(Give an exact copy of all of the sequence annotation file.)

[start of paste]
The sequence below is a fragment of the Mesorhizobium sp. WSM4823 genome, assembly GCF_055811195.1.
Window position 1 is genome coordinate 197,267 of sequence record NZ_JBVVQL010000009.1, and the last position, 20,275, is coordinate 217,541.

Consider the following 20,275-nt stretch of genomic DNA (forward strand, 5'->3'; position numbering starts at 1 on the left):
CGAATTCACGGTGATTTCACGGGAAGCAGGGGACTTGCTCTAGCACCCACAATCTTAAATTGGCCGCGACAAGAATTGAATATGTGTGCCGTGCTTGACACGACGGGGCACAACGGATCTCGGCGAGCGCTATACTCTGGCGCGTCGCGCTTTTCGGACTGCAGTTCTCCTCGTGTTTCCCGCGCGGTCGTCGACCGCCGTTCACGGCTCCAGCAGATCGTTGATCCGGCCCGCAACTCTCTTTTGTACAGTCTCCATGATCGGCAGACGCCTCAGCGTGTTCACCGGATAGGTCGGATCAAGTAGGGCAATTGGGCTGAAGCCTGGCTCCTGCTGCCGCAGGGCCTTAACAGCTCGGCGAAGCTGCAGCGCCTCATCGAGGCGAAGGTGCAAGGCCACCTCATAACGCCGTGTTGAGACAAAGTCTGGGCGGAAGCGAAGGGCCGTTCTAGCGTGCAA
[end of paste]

The sequence below is a fragment of the Mesorhizobium sp. WSM4823 genome, assembly GCF_055811195.1.
Window position 1 is genome coordinate 197,267 of sequence record NZ_JBVVQL010000009.1, and the last position, 20,275, is coordinate 217,541.

Consider the following 20,275-nt stretch of genomic DNA (forward strand, 5'->3'; position numbering starts at 1 on the left):
CGAATTCACGGTGATTTCACGGGAAGCAGGGGACTTGCTCTAGCACCCACAATCTTAAATTGGCCGCGACAAGAATTGAATATGTGTGCCGTGCTTGACACGACGGGGCACAACGGATCTCGGCGAGCGCTATACTCTGGCGCGTCGCGCTTTTCGGACTGCAGTTCTCCTCGTGTTTCCCGCGCGGTCGTCGACCGCCGTTCACGGCTCCAGCAGATCGTTGATCCGGCCCGCAACTCTCTTTTGTACAGTCTCCATGATCGGCAGACGCCTCAGCGTGTTCACCGGATAGGTCGGATCAAGTAGGGCAATTGGGCTGAAGCCTGGCTCCTGCTGCCGCAGGGCCTTAACAGCTCGGCGAAGCTGCAGCGCCTCATCGAGGCGAAGGTGCAAGGCCACCTCATAACGCCGTGTTGAGACAAAGTCTGGGCGGAAGCGAAGGGCCGTTCTAGCGTGCAA